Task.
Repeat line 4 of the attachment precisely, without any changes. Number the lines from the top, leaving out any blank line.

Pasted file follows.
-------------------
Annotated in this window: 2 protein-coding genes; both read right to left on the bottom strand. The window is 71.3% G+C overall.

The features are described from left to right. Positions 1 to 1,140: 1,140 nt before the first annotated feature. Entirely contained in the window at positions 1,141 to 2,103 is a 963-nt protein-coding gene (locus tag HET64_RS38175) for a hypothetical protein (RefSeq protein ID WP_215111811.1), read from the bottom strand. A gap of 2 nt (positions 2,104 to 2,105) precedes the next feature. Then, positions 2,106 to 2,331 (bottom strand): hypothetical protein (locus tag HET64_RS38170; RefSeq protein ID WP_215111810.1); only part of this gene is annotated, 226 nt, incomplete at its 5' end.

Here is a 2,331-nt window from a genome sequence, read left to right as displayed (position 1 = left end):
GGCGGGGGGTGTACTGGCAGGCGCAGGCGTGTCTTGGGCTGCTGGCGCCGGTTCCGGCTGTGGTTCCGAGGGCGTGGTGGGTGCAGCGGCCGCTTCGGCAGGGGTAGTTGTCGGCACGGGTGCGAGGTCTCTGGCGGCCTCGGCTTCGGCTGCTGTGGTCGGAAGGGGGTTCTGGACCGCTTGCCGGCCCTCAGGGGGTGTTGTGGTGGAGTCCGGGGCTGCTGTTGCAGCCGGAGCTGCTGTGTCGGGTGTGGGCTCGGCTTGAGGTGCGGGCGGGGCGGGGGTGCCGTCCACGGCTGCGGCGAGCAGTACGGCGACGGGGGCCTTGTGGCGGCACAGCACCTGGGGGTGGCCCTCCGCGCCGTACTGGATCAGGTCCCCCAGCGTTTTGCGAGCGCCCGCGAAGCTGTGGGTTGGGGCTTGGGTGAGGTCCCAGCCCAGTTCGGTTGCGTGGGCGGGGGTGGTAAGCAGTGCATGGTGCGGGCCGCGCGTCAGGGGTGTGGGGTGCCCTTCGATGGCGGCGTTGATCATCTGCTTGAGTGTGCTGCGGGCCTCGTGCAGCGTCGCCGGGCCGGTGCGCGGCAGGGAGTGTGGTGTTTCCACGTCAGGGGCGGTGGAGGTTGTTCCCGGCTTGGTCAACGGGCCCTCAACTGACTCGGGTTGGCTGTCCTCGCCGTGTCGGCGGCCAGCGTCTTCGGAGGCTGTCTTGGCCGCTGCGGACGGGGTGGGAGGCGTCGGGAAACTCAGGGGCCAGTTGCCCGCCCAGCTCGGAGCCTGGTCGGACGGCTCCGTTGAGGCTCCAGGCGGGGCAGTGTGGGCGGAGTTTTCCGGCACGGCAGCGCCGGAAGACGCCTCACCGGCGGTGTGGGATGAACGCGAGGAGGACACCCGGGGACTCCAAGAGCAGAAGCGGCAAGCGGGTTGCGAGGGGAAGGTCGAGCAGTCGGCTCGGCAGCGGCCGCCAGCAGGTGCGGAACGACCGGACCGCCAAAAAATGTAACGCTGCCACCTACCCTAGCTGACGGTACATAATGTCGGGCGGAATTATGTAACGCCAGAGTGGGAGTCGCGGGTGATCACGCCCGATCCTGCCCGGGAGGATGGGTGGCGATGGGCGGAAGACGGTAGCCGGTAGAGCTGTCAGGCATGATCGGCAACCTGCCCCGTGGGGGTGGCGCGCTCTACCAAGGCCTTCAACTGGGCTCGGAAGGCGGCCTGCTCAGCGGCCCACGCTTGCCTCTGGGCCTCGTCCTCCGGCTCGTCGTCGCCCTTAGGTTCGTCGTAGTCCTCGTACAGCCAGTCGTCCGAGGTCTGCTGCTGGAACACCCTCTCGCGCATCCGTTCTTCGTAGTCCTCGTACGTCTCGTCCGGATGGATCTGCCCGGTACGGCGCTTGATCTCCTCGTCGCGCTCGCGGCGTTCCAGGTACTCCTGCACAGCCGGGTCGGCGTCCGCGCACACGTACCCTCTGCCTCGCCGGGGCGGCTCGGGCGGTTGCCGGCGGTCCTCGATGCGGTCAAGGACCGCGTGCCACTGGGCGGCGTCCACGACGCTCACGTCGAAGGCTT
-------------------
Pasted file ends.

GGCGGGGGGTGTACTGGCAGGCGCAGGCGTGTCTTGGGCTGCTGGCGCCGGTTCCGGCTGTGGTTCCGAGGGCGTGGTGGGTGCAGCGGCCGCTTCGGCAGGGGTAGTTGTCGGCACGGGTGCGAGGTCTCTGGCGGCCTCGGCTTCGGCTGCTGTGGTCGGAAGGGGGTTCTGGACCGCTTGCCGGCCCTCAGGGGGTGTTGTGGTGGAGTCCGGGGCTGCTGTTGCAGCCGGAGCTGCTGTGTCGGGTGTGGGCTCGGCTTGAGGTGCGGGCGGGGCGGGGGTGCCGTCCACGGCTGCGGCGAGCAGTACGGCGACGGGGGCCTTGTGGCGGCACAGCACCTGGGGGTGGCCCTCCGCGCCGTACTGGATCAGGTCCCCCAGCGTTTTGCGAGCGCCCGCGAAGCTGTGGGTTGGGGCTTGGGTGAGGTCCCAGCCCAGTTCGGTTGCGTGGGCGGGGGTGGTAAGCAGTGCATGGTGCGGGCCGCGCGTCAGGGGTGTGGGGTGCCCTTCGATGGCGGCGTTGATCATCTGCTTGAGTGTGCTGCGGGCCTCGTGCAGCGTCGCCGGGCCGGTGCGCGGCAGGGAGTGTGGTGTTTCCACGTCAGGGGCGGTGGAGGTTGTTCCCGGCTTGGTCAACGGGCCCTCAACTGACTCGGGTTGGCTGTCCTCGCCGTGTCGGCGGCCAGCGTCTTCGGAGGCTGTCTTGGCCGCTGCGGACGGGGTGGGAGGCGTCGGGAAACTCAGGGGCCAGTTGCCCGCCCAGCTCGGAGCCTGGTCGGACGGCTCCGTTGAGGCTCCAGGCGGGGCAGTGTGGGCGGAGTTTTCCGGCACGGCAGCGCCGGAAGACGCCTCACCGGCGGTGTGGGATGAACGCGAGGAGGACACCCGGGGACTCCAAGAGCAGAAGCGGCAAGCGGGTTGCGAGGGGAAGGTCGAGCAGTCGGCTCGGCAGCGGCCGCCAGCAGGTGCGGAACGACCGGACCGCCAAAAAATGTAACGCTGCCACCTACCCTAGCTGACGGTACATAATGTCGGGCGGAATTATGTAACGCCAGAGTGGGAGTCGCGGGTGATCACGCCCGATCCTGCCCGGGAGGATGGGTGGCGATGGGCGGAAGACGGTAGCCGGTAGAGCTGTCAGGCATGATCGGCAACCTGCCCCGTGGGGGTGGCGCGCTCTACCAAGGCCTTCAACTGGGCTCGGAAGGCGGCCTGCTCAGCGGCCCACGCTTGCCTCTGGGCCTCGTCCTCCGGCTCGTCGTCGCCCTTAGGTTCGTCGTAGTCCTCGTACAGCCAGTCGTCCGAGGTCTGCTGCTGGAACACCCTCTCGCGCATCCGTTCTTCGTAGTCCTCGTACGTCTCGTCCGGATGGATCTGCCCGGTACGGCGCTTGATCTCCTCGTCGCGCTCGCGGCGTTCCAGGTACTCCTGCACAGCCGGGTCGGCGTCCGCGCACACGTACCCTCTGCCTCGCCGGGGCGGCTCGGGCGGTTGCCGGCGGTCCTCGATGCGGTCAAGGACCGCGTGCCACTGGGCGGCGTCCACGACGCTCACGTCGAAGGCTT